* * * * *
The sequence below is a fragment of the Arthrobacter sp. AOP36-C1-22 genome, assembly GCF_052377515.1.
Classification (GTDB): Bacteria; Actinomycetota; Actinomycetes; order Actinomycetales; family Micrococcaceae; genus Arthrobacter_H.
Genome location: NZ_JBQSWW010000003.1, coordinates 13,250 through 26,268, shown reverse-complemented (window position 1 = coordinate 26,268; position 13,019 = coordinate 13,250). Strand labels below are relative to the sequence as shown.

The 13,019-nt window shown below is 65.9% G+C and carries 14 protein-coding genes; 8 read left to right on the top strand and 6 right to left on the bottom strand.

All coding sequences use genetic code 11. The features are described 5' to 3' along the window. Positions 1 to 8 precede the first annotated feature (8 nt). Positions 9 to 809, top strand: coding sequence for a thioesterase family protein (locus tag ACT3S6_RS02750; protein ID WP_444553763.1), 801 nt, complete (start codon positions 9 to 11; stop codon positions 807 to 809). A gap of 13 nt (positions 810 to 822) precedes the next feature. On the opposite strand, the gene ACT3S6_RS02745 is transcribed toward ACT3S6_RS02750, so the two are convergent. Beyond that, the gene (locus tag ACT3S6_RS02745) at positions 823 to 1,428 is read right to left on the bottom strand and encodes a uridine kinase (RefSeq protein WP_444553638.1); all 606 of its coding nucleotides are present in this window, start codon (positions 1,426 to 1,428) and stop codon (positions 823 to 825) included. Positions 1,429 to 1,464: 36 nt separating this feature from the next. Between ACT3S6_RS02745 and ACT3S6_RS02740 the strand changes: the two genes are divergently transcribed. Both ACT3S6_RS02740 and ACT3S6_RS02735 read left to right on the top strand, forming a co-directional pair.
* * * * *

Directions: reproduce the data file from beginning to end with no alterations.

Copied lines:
The sequence below is a fragment of the Arthrobacter sp. AOP36-C1-22 genome, assembly GCF_052377515.1.
Classification (GTDB): Bacteria; Actinomycetota; Actinomycetes; order Actinomycetales; family Micrococcaceae; genus Arthrobacter_H.
Genome location: NZ_JBQSWW010000003.1, coordinates 13,250 through 26,268, shown reverse-complemented (window position 1 = coordinate 26,268; position 13,019 = coordinate 13,250). Strand labels below are relative to the sequence as shown.

The 13,019-nt window shown below is 65.9% G+C and carries 14 protein-coding genes; 8 read left to right on the top strand and 6 right to left on the bottom strand.

All coding sequences use genetic code 11. The features are described 5' to 3' along the window. Positions 1 to 8 precede the first annotated feature (8 nt). Positions 9 to 809, top strand: coding sequence for a thioesterase family protein (locus tag ACT3S6_RS02750; protein ID WP_444553763.1), 801 nt, complete (start codon positions 9 to 11; stop codon positions 807 to 809). A gap of 13 nt (positions 810 to 822) precedes the next feature. On the opposite strand, the gene ACT3S6_RS02745 is transcribed toward ACT3S6_RS02750, so the two are convergent. Beyond that, the gene (locus tag ACT3S6_RS02745) at positions 823 to 1,428 is read right to left on the bottom strand and encodes a uridine kinase (RefSeq protein WP_444553638.1); all 606 of its coding nucleotides are present in this window, start codon (positions 1,426 to 1,428) and stop codon (positions 823 to 825) included. Positions 1,429 to 1,464: 36 nt separating this feature from the next. Between ACT3S6_RS02745 and ACT3S6_RS02740 the strand changes: the two genes are divergently transcribed. Both ACT3S6_RS02740 and ACT3S6_RS02735 read left to right on the top strand, forming a co-directional pair.